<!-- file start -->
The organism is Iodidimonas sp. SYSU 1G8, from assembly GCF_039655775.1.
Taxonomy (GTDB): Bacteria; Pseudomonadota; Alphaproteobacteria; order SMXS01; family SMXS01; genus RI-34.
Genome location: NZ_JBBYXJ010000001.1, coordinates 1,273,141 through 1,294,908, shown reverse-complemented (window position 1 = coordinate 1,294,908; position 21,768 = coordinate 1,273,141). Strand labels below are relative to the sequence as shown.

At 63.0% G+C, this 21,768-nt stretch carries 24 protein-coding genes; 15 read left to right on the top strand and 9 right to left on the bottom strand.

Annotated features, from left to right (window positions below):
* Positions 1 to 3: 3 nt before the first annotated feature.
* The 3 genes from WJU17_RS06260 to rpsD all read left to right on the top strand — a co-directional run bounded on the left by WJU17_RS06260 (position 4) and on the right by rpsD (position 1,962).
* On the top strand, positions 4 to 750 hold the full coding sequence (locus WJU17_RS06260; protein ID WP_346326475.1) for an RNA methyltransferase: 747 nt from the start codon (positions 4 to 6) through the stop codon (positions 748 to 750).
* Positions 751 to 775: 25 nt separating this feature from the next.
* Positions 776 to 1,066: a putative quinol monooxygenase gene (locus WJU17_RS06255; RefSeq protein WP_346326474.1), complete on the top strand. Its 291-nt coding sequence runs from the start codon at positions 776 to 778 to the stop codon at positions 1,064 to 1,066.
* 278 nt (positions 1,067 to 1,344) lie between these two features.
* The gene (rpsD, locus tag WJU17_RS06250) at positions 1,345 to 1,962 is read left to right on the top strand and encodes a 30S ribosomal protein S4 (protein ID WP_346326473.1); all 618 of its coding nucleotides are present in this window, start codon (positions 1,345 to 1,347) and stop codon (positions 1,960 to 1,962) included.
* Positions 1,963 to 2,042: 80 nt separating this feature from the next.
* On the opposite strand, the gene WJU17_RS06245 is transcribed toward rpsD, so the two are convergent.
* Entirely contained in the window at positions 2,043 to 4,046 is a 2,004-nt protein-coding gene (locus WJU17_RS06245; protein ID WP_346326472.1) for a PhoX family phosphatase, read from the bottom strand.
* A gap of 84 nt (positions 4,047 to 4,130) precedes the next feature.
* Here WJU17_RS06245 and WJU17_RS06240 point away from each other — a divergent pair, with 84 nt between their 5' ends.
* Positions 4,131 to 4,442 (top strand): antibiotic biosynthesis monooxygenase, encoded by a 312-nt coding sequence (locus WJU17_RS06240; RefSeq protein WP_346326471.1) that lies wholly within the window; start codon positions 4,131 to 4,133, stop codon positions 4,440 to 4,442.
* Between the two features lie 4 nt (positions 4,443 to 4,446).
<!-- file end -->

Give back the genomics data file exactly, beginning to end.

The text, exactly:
The organism is Iodidimonas sp. SYSU 1G8, from assembly GCF_039655775.1.
Taxonomy (GTDB): Bacteria; Pseudomonadota; Alphaproteobacteria; order SMXS01; family SMXS01; genus RI-34.
Genome location: NZ_JBBYXJ010000001.1, coordinates 1,273,141 through 1,294,908, shown reverse-complemented (window position 1 = coordinate 1,294,908; position 21,768 = coordinate 1,273,141). Strand labels below are relative to the sequence as shown.

At 63.0% G+C, this 21,768-nt stretch carries 24 protein-coding genes; 15 read left to right on the top strand and 9 right to left on the bottom strand.

Annotated features, from left to right (window positions below):
* Positions 1 to 3: 3 nt before the first annotated feature.
* The 3 genes from WJU17_RS06260 to rpsD all read left to right on the top strand — a co-directional run bounded on the left by WJU17_RS06260 (position 4) and on the right by rpsD (position 1,962).
* On the top strand, positions 4 to 750 hold the full coding sequence (locus WJU17_RS06260; protein ID WP_346326475.1) for an RNA methyltransferase: 747 nt from the start codon (positions 4 to 6) through the stop codon (positions 748 to 750).
* Positions 751 to 775: 25 nt separating this feature from the next.
* Positions 776 to 1,066: a putative quinol monooxygenase gene (locus WJU17_RS06255; RefSeq protein WP_346326474.1), complete on the top strand. Its 291-nt coding sequence runs from the start codon at positions 776 to 778 to the stop codon at positions 1,064 to 1,066.
* 278 nt (positions 1,067 to 1,344) lie between these two features.
* The gene (rpsD, locus tag WJU17_RS06250) at positions 1,345 to 1,962 is read left to right on the top strand and encodes a 30S ribosomal protein S4 (protein ID WP_346326473.1); all 618 of its coding nucleotides are present in this window, start codon (positions 1,345 to 1,347) and stop codon (positions 1,960 to 1,962) included.
* Positions 1,963 to 2,042: 80 nt separating this feature from the next.
* On the opposite strand, the gene WJU17_RS06245 is transcribed toward rpsD, so the two are convergent.
* Entirely contained in the window at positions 2,043 to 4,046 is a 2,004-nt protein-coding gene (locus WJU17_RS06245; protein ID WP_346326472.1) for a PhoX family phosphatase, read from the bottom strand.
* A gap of 84 nt (positions 4,047 to 4,130) precedes the next feature.
* Here WJU17_RS06245 and WJU17_RS06240 point away from each other — a divergent pair, with 84 nt between their 5' ends.
* Positions 4,131 to 4,442 (top strand): antibiotic biosynthesis monooxygenase, encoded by a 312-nt coding sequence (locus WJU17_RS06240; RefSeq protein WP_346326471.1) that lies wholly within the window; start codon positions 4,131 to 4,133, stop codon positions 4,440 to 4,442.
* Between the two features lie 4 nt (positions 4,443 to 4,446).